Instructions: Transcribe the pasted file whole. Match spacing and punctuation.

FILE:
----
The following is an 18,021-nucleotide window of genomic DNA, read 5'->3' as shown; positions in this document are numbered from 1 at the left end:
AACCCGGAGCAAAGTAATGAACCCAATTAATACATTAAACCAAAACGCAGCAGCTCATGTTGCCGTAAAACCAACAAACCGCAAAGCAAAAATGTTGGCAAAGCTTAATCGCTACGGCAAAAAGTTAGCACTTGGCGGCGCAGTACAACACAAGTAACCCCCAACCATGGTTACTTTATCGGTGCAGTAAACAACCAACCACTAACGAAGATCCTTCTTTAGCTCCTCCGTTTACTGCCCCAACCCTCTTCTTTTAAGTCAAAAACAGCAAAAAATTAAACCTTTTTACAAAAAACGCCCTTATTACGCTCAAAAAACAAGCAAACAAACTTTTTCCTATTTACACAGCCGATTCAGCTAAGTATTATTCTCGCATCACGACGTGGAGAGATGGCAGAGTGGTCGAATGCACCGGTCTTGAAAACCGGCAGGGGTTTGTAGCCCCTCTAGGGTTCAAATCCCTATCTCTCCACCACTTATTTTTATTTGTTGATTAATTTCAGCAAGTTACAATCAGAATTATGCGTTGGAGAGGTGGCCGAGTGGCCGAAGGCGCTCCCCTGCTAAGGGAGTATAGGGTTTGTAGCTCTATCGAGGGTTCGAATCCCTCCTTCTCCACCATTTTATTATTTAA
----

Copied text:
The following is an 18,021-nucleotide window of genomic DNA, read 5'->3' as shown; positions in this document are numbered from 1 at the left end:
AACCCGGAGCAAAGTAATGAACCCAATTAATACATTAAACCAAAACGCAGCAGCTCATGTTGCCGTAAAACCAACAAACCGCAAAGCAAAAATGTTGGCAAAGCTTAATCGCTACGGCAAAAAGTTAGCACTTGGCGGCGCAGTACAACACAAGTAACCCCCAACCATGGTTACTTTATCGGTGCAGTAAACAACCAACCACTAACGAAGATCCTTCTTTAGCTCCTCCGTTTACTGCCCCAACCCTCTTCTTTTAAGTCAAAAACAGCAAAAAATTAAACCTTTTTACAAAAAACGCCCTTATTACGCTCAAAAAACAAGCAAACAAACTTTTTCCTATTTACACAGCCGATTCAGCTAAGTATTATTCTCGCATCACGACGTGGAGAGATGGCAGAGTGGTCGAATGCACCGGTCTTGAAAACCGGCAGGGGTTTGTAGCCCCTCTAGGGTTCAAATCCCTATCTCTCCACCACTTATTTTTATTTGTTGATTAATTTCAGCAAGTTACAATCAGAATTATGCGTTGGAGAGGTGGCCGAGTGGCCGAAGGCGCTCCCCTGCTAAGGGAGTATAGGGTTTGTAGCTCTATCGAGGGTTCGAATCCCTCCTTCTCCACCATTTTATTATTTAA